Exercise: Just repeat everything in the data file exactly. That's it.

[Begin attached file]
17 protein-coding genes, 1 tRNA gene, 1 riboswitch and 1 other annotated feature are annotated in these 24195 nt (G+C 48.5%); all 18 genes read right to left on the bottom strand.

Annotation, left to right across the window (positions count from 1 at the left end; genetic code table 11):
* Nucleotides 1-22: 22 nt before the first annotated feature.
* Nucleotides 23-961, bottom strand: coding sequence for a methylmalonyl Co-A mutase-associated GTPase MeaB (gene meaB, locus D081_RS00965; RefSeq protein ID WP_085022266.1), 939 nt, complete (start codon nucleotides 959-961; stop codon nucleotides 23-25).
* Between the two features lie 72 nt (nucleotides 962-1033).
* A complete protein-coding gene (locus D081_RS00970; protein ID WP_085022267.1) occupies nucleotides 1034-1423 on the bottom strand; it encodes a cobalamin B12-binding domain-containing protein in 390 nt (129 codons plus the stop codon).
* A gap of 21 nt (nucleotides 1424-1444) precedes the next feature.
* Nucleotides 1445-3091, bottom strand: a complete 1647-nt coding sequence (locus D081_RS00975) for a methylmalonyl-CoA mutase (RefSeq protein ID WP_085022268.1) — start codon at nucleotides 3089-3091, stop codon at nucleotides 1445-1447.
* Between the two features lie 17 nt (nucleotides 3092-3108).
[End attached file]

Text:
17 protein-coding genes, 1 tRNA gene, 1 riboswitch and 1 other annotated feature are annotated in these 24195 nt (G+C 48.5%); all 18 genes read right to left on the bottom strand.

Annotation, left to right across the window (positions count from 1 at the left end; genetic code table 11):
* Nucleotides 1-22: 22 nt before the first annotated feature.
* Nucleotides 23-961, bottom strand: coding sequence for a methylmalonyl Co-A mutase-associated GTPase MeaB (gene meaB, locus D081_RS00965; RefSeq protein ID WP_085022266.1), 939 nt, complete (start codon nucleotides 959-961; stop codon nucleotides 23-25).
* Between the two features lie 72 nt (nucleotides 962-1033).
* A complete protein-coding gene (locus D081_RS00970; protein ID WP_085022267.1) occupies nucleotides 1034-1423 on the bottom strand; it encodes a cobalamin B12-binding domain-containing protein in 390 nt (129 codons plus the stop codon).
* A gap of 21 nt (nucleotides 1424-1444) precedes the next feature.
* Nucleotides 1445-3091, bottom strand: a complete 1647-nt coding sequence (locus D081_RS00975) for a methylmalonyl-CoA mutase (RefSeq protein ID WP_085022268.1) — start codon at nucleotides 3089-3091, stop codon at nucleotides 1445-1447.
* Between the two features lie 17 nt (nucleotides 3092-3108).